CONGRESS | 15TH DISTRICT | On May 1, Rep. Eric Swalwell made a strategic vote in Congress. That day he and South Bay Rep. Zoe Lofgren, were the only members of the Bay Area Democratic caucus to vote for a Republican-led amendment to a budget bill that would have forbidden members from using their congressional office budgets to lease personal cars. The amendment offered by Rep. Richard Nugent, a member of the Tea Party from Florida, was narrowly defeated, but Swalwell was one of only 59 Democrats to support it. Was this yet another case of Swalwell showing his moderate colors? In fact, the vote may have been a calculated risk by Swalwell with an eye on re-election this fall in the 15th District.
Back in December 2012, the Associated Press published a story asserting several members of the California State Legislature spent thousands of taxpayers’ dollars for repairs to their government leased vehicles. The benefit was soon to be discontinued due to the continuing state budget crisis. Legislators were then offered the option of buying the leased vehicles later, but not before some, including Corbett, received repairs paid by the state. According to the AP article, Corbett’s 2007 Toyota Prius received $827 in replacement parts and servicing before she bought the car a few days later.
The story has long been on Swalwell’s radar even before he was sworn-in to office in January 2013. On the day the article was published, Swalwell tweeted this terse statement. “Lawmakers deserve no better treatment than anyone else. When you’re elected, the public should be serviced, not your car.” The tweet seemed oddly desperate for a freshman congressman, just weeks after a rousing upset of a 40-year incumbent, to be attacking his potential opponent more than a year before his re-election campaign would actually begin. Corbett, though, had been telling supporters she would run for Congress in 2014 even before Swalwell’s upset victory in November.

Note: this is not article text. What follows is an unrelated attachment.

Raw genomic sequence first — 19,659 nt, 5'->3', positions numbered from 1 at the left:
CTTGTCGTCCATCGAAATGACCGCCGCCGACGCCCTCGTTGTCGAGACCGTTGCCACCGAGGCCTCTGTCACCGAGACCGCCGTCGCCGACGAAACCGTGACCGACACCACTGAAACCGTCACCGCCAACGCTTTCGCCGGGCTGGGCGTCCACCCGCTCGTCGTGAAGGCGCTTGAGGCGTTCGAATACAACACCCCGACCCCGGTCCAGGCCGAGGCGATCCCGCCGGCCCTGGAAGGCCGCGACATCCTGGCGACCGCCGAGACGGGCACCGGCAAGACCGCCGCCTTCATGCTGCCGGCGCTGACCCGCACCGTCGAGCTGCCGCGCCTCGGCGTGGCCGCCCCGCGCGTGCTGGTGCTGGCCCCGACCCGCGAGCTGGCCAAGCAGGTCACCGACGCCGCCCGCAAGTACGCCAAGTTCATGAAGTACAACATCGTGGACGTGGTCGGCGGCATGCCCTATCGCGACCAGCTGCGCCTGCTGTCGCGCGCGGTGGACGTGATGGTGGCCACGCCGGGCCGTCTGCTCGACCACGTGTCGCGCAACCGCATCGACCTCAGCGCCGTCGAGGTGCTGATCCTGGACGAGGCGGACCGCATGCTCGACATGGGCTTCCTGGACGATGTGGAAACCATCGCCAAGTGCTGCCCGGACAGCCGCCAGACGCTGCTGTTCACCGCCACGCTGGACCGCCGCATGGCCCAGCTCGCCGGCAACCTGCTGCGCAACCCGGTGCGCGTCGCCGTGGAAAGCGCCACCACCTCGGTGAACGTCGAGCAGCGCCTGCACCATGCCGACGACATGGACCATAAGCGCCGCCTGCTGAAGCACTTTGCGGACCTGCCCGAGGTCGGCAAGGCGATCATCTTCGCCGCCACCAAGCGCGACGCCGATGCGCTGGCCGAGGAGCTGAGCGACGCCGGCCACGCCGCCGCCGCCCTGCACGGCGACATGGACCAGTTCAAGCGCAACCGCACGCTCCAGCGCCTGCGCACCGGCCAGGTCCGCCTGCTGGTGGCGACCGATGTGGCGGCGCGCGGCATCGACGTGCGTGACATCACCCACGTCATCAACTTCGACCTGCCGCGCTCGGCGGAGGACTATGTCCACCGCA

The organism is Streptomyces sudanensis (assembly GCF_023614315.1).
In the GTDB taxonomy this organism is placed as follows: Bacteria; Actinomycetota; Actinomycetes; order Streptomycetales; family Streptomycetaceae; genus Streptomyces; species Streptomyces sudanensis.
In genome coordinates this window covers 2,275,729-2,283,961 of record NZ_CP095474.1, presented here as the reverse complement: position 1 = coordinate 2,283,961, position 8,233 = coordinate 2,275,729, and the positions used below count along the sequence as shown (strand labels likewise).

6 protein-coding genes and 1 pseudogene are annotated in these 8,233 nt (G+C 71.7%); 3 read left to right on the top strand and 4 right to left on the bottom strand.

Earlier this month, news of the Nugent amendment led to reports 63 members of Congress used a somewhat similar and legal rule to pay personal car leases with their office’s operating budget. In the Bay Area, Reps. Barbara Lee, George Miller and Anna Eshoo pay leases ranging from $500-$600 per month. Swalwell voted against the rule and, in hindsight, its appears to be a trap. A few weeks later, Swalwell’s campaign is already using the Corbett car lease story in one mailer and television ad released last week as part of a larger argument that Corbett is “gaming the system.”